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Title: Structure-based enzyme engineering of glycosyltransferases
Author: Zhang, Yixi
Awarding Body: UCL (University College London)
Current Institution: University College London (University of London)
Date of Award: 2018
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Background: Plant UDP-dependent glycosyltransferases (UGTs) play important roles in biology via the glycosylation of secondary metabolites. The future prospects of UGTs look promising, for example, it may serve as promising path for progress in expanding drug targets and synthesising glycan-based drug with enhanced bioactivity. Nevertheless, the current poor understanding of UGTs at molecular level (e.g. kinetic and structure) has led to a limited understanding of their biological roles and has also hampered their potential applications. Aims: This project aims to 1) build up a mass spectrometry (MS) based approach to study families of UGTs including their substrate specificities, kinetic parameters and mechanisms of action (Chapter 3); 2) identify catalytic key amino acids (ckAAs) in the various UGTs (Chapter 4); and finally, 3) apply the methods above in the study of selected Rhamnosyltransferases (RhaTs) 78D1 and 89C1 (Chapter 5). Methodology: A triple quadrupole MS (QQQ-MS) was used as this instrument required limited modification of substrates and provided direct monitoring of the glycosylated product. ‘Full scan mode’ gave the initial screening of any potential glycosylated product, and the ‘product ion’ mode provided additional confirmation of the formation of the glycosylated product. The ‘multiple reaction monitoring (MRM)’ mode quantified the products formation as a function of reaction time and provided kinetic data of the UGTs (Chapter 3). The study of catalytic key amino acids (ckAAs) was based on the multiple sequence alignment (MSA) method via the AA sequence comparison with template UGTs that have known crystal structures. Subsequent site-directed mutagenesis (SDM) was used to substantiate/disprove the functional role of potential ckAAs: mutants (with potential ckAAs mutated) were checked by MS to find out whether the original activities were maintained and/or new activities were gained. A further activity comparison (kcat/KM) between the active mutant and the wild type (WT) could indicate the influence from a particular AA (Chapter 4). Results and conclusions: 29 recombinant UGTs from groups B, D, F, H and L were examined. New donor activities (e.g. UDP-GlcNAc towards 73B4 and 78D2) were reported. Full kinetic studies of these WT UGTs indicated that they followed the Bi-Bi sequential mechanism. Whilst most followed the Bi-Bi random sequential mechanism, exceptions could be found such as that for 73B4 facilitating the UDP-GlcNAc reaction (Chapter 3). Based on the interactions between the donor and template UGT (e.g. VvGT1, PDB 2C1Z), mutations of the potential ckAAs oriented towards the sugar (positions C2, C3, C4 and C6), phosphate and uridine were designed with alanine and an AA with a similar structural and chemical character. An activity comparison (kcat/KM) between the WT and active mutants indicated that most of the potential ckAAs within the PSPG motif inferred from MSA, were conserved and possibly followed a similar interaction pattern. However, exceptions could be found (e.g. 78D2 D380). Taking the results of both MSA and SDM together, the ckAAs in the active sites in each target UGT towards a specific donor were identified (Chapters 4 and 5). Additionally, the study of Rhamnosyltransferases (RhaT) 78D1 and 89C1 showed that new activities were acquired by point mutagenesis: 78D1 N375Q acquired UDP-Glc and UDP-GlcNAc activities; and 89C1 H357Q acquired UDP-Glc activity (Chapter 5).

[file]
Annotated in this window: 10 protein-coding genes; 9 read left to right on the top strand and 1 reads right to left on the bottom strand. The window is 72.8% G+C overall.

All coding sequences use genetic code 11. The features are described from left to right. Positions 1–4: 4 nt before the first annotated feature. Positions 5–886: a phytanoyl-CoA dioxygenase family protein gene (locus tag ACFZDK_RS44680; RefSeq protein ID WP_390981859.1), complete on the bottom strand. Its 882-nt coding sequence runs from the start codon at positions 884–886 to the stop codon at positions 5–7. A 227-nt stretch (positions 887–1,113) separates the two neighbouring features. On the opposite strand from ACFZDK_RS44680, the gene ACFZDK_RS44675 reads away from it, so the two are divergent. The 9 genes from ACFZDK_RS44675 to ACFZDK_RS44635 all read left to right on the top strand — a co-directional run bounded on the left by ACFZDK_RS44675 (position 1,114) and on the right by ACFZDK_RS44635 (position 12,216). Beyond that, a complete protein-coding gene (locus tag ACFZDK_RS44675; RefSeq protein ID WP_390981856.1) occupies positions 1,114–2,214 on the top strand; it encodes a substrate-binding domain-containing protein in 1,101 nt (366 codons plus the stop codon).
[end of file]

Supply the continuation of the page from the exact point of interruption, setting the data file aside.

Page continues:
Supervisor: Not available Sponsor: Not available
Qualification Name: Thesis (Ph.D.) Qualification Level: Doctoral
EThOS ID:  DOI: Not available